Managed and protected by the Bureau of Land Management, the Lybrook Fossil Area (commonly referred to as the Lybrook Badlands) lies in the Nacimiento sedimentary layer, which is approximately 65 to 55 million years old (Paleocene Period). Its box canyons and riddled mesas drop over 700 feet in elevation with distinct, multi-colored, eroded stair steps.
Through time and erosion, a fantasy world of strange rock formations have been created which for the imaginative mind can lend to some interesting shapes and "characters" provide ample content for the photo enthusiast. Most commonly found in the badlands are clay domes, hoodoos and oddly shaped features. The hoodoos within the Lybrook Badlands tend to be taller and more massive than the hoodoos found in the Bisti or Ah-shi-sle-pah areas. The terrain is also more rugged with steeper slopes and ridges.
Seventy million years ago, this area was covered by a shallow sea and coastal swamps. What remains can be seen in the black layers of coal formed by plants and animals that died, sank into the mud, and turned to rock. You are welcome to look at any fossils of plants and animals that you find, but it is illegal to remove them from the wilderness. At the end of the Cretaceous Period the seas withdrew and the dinosaurs disappeared. The seas left behind a flat plain, a layer of sandstone over soft shale and mudstones.
Between 50 and 30 million years ago the Rocky Mountains rose to the north and east and other mountains to the west. As the rain washed down from the mountains, it wore away the sandstone, cutting through to the softer layers beneath. In some places, pieces of sandstone remained, protecting the layers below form the rain and water, and forming column-like "hoodoos".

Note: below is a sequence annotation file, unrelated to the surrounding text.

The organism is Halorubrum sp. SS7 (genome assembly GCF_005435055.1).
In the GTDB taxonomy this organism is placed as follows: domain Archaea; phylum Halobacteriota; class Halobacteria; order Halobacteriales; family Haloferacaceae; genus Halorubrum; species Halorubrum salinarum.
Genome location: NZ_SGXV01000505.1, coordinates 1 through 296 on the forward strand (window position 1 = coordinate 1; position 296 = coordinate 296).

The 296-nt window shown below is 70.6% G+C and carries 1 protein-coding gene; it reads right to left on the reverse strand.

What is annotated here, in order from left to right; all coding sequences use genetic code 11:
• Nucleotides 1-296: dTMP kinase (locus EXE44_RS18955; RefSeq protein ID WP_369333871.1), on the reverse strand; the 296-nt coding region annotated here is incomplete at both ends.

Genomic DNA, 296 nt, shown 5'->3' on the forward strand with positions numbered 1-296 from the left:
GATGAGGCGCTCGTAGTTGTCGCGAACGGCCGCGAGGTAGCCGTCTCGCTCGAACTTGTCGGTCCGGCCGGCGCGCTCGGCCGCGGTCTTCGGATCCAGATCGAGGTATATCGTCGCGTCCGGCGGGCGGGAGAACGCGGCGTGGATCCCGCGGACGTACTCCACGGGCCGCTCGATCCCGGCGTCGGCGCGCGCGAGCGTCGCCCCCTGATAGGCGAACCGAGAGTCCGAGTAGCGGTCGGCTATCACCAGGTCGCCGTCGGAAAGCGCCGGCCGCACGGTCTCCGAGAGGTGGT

The geology of the region is more diverse than it's counterpart the Bisti. Here in the northern region remains the Nacimiento Formation which formed during the Paleocene Period, long after the dinosaurs vanished. Erosion from the northern San Juan Mountains helped strip away the southern portion, exposing the lower Kirtland and Fruitland Formation of the Cretaceous Period. This southern area is characterized by rolling mounds of mud and siltstones with interdispersed sandstones. Hoodoos in Lybrook are massive in comparison to those in the Bisti.
As the name suggests, fossil remains of animals, prints of leaves, and even whole branches and trunks of trees are common in the area. If you are interested in fossils, you can collect a limited amount of fossils of plants, insects, shell and petrified wood on BLM land. Under Federal Law, you CANNOT collect fossils of animals with bones (vertebrates). You may not sell any fossil that you collect from Federal land.
There are no facilities located in the Lybrook badlands. Pack out what you pack in. Visitors need to be aware that roads may become impassible during inclement weather. In addition, there is extensive use of oil and gas field trucks in the area and these vehicles have the right-of-way.
Georgia O'Keeffe's Black Place
Located within the northwest portion of the Lybrook Badlands is Georgia O'Keeffe's well renowned "Black Place
." Accessible off of U.S. Hwy 550, this particular area fascinated Georgia O'Keeffe and for over a period of fourteen years (from 1936 to 1949), her visits to the "Black Place
" sparked a torrent of work that was almost unparalleled in her career.
➠ More on Georgia O'Keeffe and the Black Place